Alaska Kodiac Vs Stoker

Modern and vintage hand fired coal stove are similar to a wood stove and in some cases can burn either. They need to be regulated and fed by hand usually every 12 to 24 hours depending on your usage. They require no power to operate making them ideal for rural settings with long power outages.
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Posts: 834
Joined: Tue. Apr. 08, 2008 8:44 pm
Stove/Furnace Make: leisure Line
Stove/Furnace Model: Pioneer
Location: MA, South Shore

Post Sun. Jan. 04, 2009 10:12 pm

Running a LL Pioneer BV stoker now. Nice stove, but all the fans running are noisy and expensive. ( we have stupid electric
costs here in MA) Anyway, toying with idea of a manual stove instead. Based on ratings, puts out more heat, no electricity,
more like a wood stove. The stoker is nice, full tilt, touching 2 times a day. Can I get big continuous heat from a manual
stove tending it 2 times daily? At the end of a 12hr burn, how much is the stove putting out? I am kinda warm on the alaska
Kodiac. Thoughts :?:

Posts: 359
Joined: Wed. Mar. 05, 2008 7:27 pm
Hand Fed Coal Stove: hitzer 82 ul
Coal Size/Type: nut
Stove/Furnace Make: hitzer
Stove/Furnace Model: 82 u.l.
Location: south central pa

Post Mon. Jan. 05, 2009 3:32 pm

I don't have an alaska kodiak, but I'd compare BTU ratings of the stoves for an idea. I think there is more work involved with the handfired than the stokers. You will still need fans to move the air around whether you have them now or not. I just looked up both stoves, both are nice, just a matter of what you want and what will work with your existing distribution method. I can see your point with the no electicity thing, were going to experience a 30-50 percent increase in electricity here in pa. I'd get the bi-metal thermostat add on, I have a hizter with the bimetal thermostat and it is awesome. I don't see why the alaska can't do what your doing now with the ll pioneer .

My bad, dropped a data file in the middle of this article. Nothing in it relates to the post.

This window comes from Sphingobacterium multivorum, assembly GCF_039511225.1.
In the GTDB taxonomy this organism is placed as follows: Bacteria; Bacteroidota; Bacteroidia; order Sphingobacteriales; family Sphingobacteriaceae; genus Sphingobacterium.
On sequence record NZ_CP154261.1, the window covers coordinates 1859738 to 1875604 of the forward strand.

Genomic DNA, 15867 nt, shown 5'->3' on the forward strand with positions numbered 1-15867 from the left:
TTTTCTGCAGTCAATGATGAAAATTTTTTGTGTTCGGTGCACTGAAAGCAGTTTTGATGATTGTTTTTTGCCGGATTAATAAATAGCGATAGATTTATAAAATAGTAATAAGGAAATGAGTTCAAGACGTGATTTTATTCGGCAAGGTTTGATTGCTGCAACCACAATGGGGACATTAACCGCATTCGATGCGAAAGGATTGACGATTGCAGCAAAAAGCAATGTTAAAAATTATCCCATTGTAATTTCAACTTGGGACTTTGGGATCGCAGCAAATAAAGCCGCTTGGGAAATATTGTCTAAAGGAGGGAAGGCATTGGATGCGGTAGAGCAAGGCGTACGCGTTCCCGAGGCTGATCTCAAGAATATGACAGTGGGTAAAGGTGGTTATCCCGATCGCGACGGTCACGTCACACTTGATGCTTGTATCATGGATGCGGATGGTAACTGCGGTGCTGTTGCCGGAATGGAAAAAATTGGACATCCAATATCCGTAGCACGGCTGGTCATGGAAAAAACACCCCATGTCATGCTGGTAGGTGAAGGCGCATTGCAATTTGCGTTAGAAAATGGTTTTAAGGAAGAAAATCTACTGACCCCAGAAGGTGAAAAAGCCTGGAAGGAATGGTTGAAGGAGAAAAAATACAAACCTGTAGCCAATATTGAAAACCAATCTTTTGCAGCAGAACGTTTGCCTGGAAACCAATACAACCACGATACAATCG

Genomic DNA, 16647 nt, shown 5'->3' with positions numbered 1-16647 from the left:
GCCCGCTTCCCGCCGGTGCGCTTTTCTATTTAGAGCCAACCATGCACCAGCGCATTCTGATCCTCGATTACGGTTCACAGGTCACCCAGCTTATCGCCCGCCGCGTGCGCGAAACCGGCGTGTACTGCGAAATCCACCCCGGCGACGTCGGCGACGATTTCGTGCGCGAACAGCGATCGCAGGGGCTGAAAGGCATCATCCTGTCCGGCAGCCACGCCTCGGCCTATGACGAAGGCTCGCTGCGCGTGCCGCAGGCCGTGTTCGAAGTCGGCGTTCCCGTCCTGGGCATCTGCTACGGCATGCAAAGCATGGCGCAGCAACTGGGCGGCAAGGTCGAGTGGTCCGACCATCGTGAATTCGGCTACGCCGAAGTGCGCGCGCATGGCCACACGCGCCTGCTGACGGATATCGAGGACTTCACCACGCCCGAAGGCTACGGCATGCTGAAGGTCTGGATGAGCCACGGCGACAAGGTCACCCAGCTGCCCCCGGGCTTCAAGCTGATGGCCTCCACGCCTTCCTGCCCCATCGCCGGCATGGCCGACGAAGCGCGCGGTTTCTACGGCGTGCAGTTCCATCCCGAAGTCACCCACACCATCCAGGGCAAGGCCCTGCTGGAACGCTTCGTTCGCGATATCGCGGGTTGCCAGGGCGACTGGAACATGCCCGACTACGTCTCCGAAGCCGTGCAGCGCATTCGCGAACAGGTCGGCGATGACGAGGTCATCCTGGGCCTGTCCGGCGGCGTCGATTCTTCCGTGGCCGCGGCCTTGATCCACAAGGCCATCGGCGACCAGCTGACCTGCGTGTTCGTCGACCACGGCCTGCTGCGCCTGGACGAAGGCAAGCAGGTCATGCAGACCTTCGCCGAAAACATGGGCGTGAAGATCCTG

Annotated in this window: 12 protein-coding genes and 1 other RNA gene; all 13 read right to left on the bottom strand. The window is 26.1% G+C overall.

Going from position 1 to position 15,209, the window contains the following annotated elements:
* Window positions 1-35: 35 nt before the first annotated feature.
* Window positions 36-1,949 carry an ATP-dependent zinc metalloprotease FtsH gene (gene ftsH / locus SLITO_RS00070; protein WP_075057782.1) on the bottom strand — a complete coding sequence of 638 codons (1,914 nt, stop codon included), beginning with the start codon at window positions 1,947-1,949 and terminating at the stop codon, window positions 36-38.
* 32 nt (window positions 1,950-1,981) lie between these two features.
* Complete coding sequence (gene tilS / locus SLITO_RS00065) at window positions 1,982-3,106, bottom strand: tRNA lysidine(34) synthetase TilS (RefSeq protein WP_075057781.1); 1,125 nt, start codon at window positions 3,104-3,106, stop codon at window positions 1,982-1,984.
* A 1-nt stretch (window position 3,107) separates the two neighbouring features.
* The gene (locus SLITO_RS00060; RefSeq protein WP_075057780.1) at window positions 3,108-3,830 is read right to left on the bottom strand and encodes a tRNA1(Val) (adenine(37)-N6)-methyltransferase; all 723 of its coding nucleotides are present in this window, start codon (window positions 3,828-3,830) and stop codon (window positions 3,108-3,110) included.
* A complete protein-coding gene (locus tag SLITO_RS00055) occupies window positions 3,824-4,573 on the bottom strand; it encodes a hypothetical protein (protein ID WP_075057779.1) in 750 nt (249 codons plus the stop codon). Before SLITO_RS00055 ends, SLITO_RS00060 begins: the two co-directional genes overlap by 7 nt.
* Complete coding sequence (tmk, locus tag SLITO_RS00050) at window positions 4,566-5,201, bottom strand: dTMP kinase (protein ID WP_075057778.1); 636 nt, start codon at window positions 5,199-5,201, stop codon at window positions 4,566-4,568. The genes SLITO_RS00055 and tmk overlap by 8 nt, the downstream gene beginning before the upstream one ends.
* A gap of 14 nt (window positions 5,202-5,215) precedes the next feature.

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Posts: 81
Joined: Tue. Nov. 04, 2008 5:08 pm
Hand Fed Coal Stove: Alaska Kodiak; Atlanta Homesteader
Stove/Furnace Make: Alaska; Atlanta
Stove/Furnace Model: Kodiak; Homesteader
Location: Upstate New York

Post Wed. Jan. 07, 2009 8:51 pm

I have an Alaska Kodiak which I installed in early November. In my opinion, it's a fine quality stove. You'll have a few more minutes a day in tending a hand feed vs. a stoker, but once you get your routine mastered as far as how much to shake, etc. you won't be a slave to your stove by any means. I probably spend a total of twenty minutes a day tending the stove, dumping ashes, and bringing coal up from the cellar. I really enjoy the nice quiet (no furnace or blower sound) and steady heat. Don't know why I stuck with wood for so long.

Posts: 179
Joined: Mon. Jan. 14, 2008 8:22 pm
Stove/Furnace Make: 1960 efm 520
Stove/Furnace Model: Harman Mark II

Post Wed. Jan. 07, 2009 9:35 pm

Paulie, There are good used handfired units out there if you keep your eye out. They hold their value pretty good so you probably wouldn't take a hit if you sold in the future to buy a brand new one. I have run two alaska stokers and three handfired units . I personally like running the handfireds better and once you getr it down they are not much work. If you are gone for long periods of time you may want to stick with the LL.

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